"I have a question." Barbara walked into the kitchen where her parents were having coffee.
"I've been looking through my stuff, and I don't see my plane tickets. Have you seen them?"
Ray dodged the question with one of his own. "Are you all packed and ready to go?"
"Yep, ready, except for the missing tickets. I'm not going to be able to get anywhere without them. It's been really nice visiting you here in Miami, but I need to go home and get back to work."
Her dad managed to keep his gaze steady, concealing the infinite sadness behind his eyes. "Barbara, Honey, we don't live in Miami, remember? We live in--"
Barbara cut in. "--Miami Beach! Oops, sorry."
Eileen stood and walked to her daughter's side. "Look outside. What do you see?" Her tone was gentle, but held an undercurrent of urgency.
"Snow. Deep snow."
"That's right. About three feet. Do you suppose Miami or anyplace near it gets snow like that?"
Barbara looked at her mother first, then her father. A single line furrowed the area between her eyes. "Miami. Snow? I...it's... No, that doesn't seem right. I guess I live in Miami, and you live in, um..."
Ray shot a quick glance at Eileen, and a tiny shimmer of hope ricocheted around the room. "We live in Pennsylvania, Barbie. It's New Year's Day, and we have lots of snow. We had a white Christmas a few days ago, remember?"
"You live in Pennsylvania." Digesting. Processing. She blinked many times, deliberately, laboriously. "You live in Pennsylvania."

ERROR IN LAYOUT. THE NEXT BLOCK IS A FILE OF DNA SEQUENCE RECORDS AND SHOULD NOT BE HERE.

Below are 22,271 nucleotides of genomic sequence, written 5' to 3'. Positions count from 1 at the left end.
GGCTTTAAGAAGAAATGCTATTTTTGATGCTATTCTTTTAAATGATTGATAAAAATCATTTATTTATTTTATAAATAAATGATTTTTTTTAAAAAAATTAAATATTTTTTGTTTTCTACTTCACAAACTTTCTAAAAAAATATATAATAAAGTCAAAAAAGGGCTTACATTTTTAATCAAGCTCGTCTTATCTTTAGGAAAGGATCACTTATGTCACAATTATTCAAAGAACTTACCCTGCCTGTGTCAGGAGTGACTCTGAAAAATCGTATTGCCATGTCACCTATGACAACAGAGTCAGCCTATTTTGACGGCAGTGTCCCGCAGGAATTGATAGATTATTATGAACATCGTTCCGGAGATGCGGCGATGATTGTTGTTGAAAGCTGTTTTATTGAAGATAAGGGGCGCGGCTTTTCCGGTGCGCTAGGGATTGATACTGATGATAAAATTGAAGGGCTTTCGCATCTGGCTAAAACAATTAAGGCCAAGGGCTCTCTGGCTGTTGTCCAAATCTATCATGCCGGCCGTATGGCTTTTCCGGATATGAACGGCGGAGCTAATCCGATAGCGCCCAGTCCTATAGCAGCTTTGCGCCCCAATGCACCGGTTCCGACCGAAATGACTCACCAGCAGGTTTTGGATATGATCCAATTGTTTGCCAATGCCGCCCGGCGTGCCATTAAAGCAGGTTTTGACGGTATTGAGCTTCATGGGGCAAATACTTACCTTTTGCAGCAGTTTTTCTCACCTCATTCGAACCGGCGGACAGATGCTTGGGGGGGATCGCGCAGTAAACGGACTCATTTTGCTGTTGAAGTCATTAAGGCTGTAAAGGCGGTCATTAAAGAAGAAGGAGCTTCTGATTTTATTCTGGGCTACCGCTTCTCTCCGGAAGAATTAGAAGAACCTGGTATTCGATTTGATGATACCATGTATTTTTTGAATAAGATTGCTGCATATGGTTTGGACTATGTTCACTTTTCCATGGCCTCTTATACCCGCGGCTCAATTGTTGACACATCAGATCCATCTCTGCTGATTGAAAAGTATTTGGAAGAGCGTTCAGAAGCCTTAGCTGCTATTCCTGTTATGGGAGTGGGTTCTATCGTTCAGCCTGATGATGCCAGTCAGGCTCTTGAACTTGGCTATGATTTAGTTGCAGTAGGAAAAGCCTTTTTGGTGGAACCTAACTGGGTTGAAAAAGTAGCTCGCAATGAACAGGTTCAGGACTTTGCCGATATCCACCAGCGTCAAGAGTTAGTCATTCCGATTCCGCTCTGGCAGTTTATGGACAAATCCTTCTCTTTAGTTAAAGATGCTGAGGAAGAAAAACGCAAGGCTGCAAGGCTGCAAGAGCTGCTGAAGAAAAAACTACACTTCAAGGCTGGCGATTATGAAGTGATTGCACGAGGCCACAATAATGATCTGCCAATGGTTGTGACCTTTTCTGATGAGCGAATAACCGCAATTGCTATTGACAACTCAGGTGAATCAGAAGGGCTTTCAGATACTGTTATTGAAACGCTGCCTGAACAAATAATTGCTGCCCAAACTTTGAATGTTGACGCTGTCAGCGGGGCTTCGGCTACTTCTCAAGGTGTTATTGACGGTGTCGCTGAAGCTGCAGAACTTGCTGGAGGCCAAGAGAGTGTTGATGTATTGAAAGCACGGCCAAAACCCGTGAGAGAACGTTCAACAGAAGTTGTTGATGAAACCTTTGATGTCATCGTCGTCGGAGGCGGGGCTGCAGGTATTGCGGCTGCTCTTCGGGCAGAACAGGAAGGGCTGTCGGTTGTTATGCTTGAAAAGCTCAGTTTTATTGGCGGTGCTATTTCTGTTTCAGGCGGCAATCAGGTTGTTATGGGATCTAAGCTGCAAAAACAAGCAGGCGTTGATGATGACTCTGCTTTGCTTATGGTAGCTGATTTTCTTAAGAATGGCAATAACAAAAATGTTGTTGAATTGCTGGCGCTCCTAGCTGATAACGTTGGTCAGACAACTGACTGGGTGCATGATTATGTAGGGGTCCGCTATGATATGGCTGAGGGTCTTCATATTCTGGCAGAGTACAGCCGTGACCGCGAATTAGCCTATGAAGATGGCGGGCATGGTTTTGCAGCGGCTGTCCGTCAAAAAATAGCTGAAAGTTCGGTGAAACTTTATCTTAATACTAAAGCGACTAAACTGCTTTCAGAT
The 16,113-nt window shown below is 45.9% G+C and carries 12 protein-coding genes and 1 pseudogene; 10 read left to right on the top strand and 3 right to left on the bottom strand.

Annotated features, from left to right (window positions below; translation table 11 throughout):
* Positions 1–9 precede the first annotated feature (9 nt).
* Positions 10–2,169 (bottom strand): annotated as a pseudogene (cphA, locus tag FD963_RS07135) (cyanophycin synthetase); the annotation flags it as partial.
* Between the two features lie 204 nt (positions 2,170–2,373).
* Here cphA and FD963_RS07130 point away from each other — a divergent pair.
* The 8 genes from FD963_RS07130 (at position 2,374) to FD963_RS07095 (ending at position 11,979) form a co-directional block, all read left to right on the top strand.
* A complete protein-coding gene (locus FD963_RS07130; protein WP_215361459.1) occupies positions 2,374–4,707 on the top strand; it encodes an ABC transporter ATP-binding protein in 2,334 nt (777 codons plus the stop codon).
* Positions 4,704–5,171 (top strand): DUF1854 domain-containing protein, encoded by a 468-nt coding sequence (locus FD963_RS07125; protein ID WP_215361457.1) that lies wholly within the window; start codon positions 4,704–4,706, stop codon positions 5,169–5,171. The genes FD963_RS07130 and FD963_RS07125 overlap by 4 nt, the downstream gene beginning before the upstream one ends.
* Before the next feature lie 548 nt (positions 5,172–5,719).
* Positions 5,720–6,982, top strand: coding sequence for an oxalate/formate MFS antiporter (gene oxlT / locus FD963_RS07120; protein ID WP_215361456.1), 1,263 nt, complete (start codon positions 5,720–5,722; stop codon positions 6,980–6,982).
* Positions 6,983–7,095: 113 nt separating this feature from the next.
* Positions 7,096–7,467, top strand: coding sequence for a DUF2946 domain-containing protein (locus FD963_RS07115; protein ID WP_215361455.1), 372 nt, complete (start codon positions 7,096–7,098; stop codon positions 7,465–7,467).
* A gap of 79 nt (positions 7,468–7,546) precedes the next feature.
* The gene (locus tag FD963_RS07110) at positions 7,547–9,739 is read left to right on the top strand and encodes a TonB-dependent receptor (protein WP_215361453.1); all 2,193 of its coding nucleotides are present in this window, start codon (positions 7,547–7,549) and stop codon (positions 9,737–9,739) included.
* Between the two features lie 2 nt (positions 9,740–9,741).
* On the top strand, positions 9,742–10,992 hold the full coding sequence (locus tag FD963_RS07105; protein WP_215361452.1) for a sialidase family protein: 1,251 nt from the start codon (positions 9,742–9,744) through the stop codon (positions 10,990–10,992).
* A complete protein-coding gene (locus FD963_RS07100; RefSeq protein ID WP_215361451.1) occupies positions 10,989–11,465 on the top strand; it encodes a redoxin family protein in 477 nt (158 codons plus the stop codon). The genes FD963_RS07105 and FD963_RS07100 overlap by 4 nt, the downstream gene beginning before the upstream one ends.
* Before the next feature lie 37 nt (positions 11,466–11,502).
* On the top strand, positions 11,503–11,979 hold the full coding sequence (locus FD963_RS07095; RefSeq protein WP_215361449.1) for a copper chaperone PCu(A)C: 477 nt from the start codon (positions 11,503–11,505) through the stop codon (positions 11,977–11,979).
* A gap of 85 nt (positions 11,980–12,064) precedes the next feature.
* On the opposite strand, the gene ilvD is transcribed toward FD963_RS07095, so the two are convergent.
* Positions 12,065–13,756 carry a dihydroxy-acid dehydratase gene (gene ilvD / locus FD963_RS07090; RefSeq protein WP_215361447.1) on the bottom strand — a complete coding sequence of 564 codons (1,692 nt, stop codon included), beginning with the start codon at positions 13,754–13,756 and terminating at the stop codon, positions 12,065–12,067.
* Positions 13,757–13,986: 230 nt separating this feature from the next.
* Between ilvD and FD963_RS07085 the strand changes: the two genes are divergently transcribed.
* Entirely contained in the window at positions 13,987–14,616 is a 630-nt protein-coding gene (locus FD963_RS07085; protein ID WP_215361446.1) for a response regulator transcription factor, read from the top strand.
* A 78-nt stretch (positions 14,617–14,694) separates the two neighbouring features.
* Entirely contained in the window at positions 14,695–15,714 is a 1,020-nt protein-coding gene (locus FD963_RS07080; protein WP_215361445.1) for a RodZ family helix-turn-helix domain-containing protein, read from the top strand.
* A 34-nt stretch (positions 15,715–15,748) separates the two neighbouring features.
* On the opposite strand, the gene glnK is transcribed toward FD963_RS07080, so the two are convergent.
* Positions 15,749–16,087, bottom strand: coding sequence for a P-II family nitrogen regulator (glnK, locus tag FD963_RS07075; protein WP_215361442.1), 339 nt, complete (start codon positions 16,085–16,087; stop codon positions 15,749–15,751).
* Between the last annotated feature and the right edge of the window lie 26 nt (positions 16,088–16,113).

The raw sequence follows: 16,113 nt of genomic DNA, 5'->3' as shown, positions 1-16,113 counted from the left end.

Her parents were now standing together, breathlessly awaiting what would be their greatest Christmas present ever.
"You don't live in Miami, and I don't live in Miami. Snow. It's New Year's Day." Her fingers twisted, her eyes darted around the room.
"What year is it?"
Eileen burst into tears and buried her face in her husband's shoulder. He fought for control, fought hard, and answered that it was January 1, 2006.
Barbara calculated. "So I'm 32?"
Ray sagged, ever so slightly, and corrected her, careful to keep things light. "Well, Darlin', you might wish you were 32, but you're 45. You were born in 1960, in the summer: 06-06-60!
"We live in Pennsylvania, you live in Upstate New York, you're 45, and you've been visiting us over Christmas. You can't find your plane tickets because Tom has them. He's on his way here right now, to take you to the airport."
"Tom. Who is Tom?"
Eileen's sobs continued, unreadable. Were they the tears of a mother grieving for years lost? Or of joy at what seemed to be unfolding right there in the kitchen?
Ray wondered if he should press on or back off, and decided on the latter. "Tom is your...mentor. He'll travel with you and make sure everything is taken care of."
"So he has the tickets? To--New York, somewhere?
"Yes. He's got the tickets and will be here soon."
"Okay, then. I'll check my suitcase one more time." She left the room, muttering, "45. 06-06-60, yes, that sounds right. Tom. I have a mentor? 45. Pennsylvania. Snow."
Ray immediately got on the phone with Tom, who was only miles away. He was lucky to find a place to pull over and collect himself.
Barbara chattered with Tom about how her parents lived in Pennsylvania and she was 45 years old--can you believe it?--and wished him 'Happy New Year!' about 100 times.
He didn't mind. As the plane bound for Syracuse took off, Barbara looked at him with a clarity he hadn't seen for a long, long time. He had expected a question, but not what came out of her mouth.
"Is God real?"
Steady now, Tom. Steady. "Yes, Barb. He is very real."
She nodded seriously.
"So many people have been praying for you, Barb, so many. They pray for you every day, all the time. They've been praying--"
"--while I've been lost in the maze of my soul. Good. Yes. I'm glad."
"I think Jesus must be the answer." This declaration sounded so much like the 'old Barb' that Tom wished for just a fleeting moment that the oxygen mask would drop.
She smiled. "I need to rest now. Is that okay?"
He nodded and said, "That's fine. I'll be right here."
He watched her and his heart ballooned with gratitude. A miracle. Thank you, God!